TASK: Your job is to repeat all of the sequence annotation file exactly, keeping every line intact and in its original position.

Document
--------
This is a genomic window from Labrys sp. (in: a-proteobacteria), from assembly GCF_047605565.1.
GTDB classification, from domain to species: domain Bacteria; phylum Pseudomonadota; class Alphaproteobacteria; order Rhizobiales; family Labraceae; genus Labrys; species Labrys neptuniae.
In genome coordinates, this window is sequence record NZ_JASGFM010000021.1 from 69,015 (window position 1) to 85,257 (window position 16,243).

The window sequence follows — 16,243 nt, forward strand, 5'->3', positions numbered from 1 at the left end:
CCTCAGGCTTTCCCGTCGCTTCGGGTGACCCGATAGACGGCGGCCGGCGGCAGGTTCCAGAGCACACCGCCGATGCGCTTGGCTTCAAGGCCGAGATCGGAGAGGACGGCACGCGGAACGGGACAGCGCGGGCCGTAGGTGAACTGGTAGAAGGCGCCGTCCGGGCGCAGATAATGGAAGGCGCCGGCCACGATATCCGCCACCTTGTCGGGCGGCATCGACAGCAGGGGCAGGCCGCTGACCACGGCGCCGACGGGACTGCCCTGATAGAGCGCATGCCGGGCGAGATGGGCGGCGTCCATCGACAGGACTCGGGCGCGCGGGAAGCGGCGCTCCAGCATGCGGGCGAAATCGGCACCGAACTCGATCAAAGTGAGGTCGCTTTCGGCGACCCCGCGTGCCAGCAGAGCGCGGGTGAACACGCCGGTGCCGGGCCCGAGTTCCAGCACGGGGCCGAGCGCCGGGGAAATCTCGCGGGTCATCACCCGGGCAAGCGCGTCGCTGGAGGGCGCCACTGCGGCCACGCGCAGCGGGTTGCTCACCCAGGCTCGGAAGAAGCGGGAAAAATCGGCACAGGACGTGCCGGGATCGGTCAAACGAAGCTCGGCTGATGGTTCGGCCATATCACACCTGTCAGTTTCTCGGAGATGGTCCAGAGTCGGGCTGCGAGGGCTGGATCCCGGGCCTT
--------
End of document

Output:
This is a genomic window from Labrys sp. (in: a-proteobacteria), from assembly GCF_047605565.1.
GTDB classification, from domain to species: domain Bacteria; phylum Pseudomonadota; class Alphaproteobacteria; order Rhizobiales; family Labraceae; genus Labrys; species Labrys neptuniae.
In genome coordinates, this window is sequence record NZ_JASGFM010000021.1 from 69,015 (window position 1) to 85,257 (window position 16,243).

The window sequence follows — 16,243 nt, forward strand, 5'->3', positions numbered from 1 at the left end:
CCTCAGGCTTTCCCGTCGCTTCGGGTGACCCGATAGACGGCGGCCGGCGGCAGGTTCCAGAGCACACCGCCGATGCGCTTGGCTTCAAGGCCGAGATCGGAGAGGACGGCACGCGGAACGGGACAGCGCGGGCCGTAGGTGAACTGGTAGAAGGCGCCGTCCGGGCGCAGATAATGGAAGGCGCCGGCCACGATATCCGCCACCTTGTCGGGCGGCATCGACAGCAGGGGCAGGCCGCTGACCACGGCGCCGACGGGACTGCCCTGATAGAGCGCATGCCGGGCGAGATGGGCGGCGTCCATCGACAGGACTCGGGCGCGCGGGAAGCGGCGCTCCAGCATGCGGGCGAAATCGGCACCGAACTCGATCAAAGTGAGGTCGCTTTCGGCGACCCCGCGTGCCAGCAGAGCGCGGGTGAACACGCCGGTGCCGGGCCCGAGTTCCAGCACGGGGCCGAGCGCCGGGGAAATCTCGCGGGTCATCACCCGGGCAAGCGCGTCGCTGGAGGGCGCCACTGCGGCCACGCGCAGCGGGTTGCTCACCCAGGCTCGGAAGAAGCGGGAAAAATCGGCACAGGACGTGCCGGGATCGGTCAAACGAAGCTCGGCTGATGGTTCGGCCATATCACACCTGTCAGTTTCTCGGAGATGGTCCAGAGTCGGGCTGCGAGGGCTGGATCCCGGGCCTT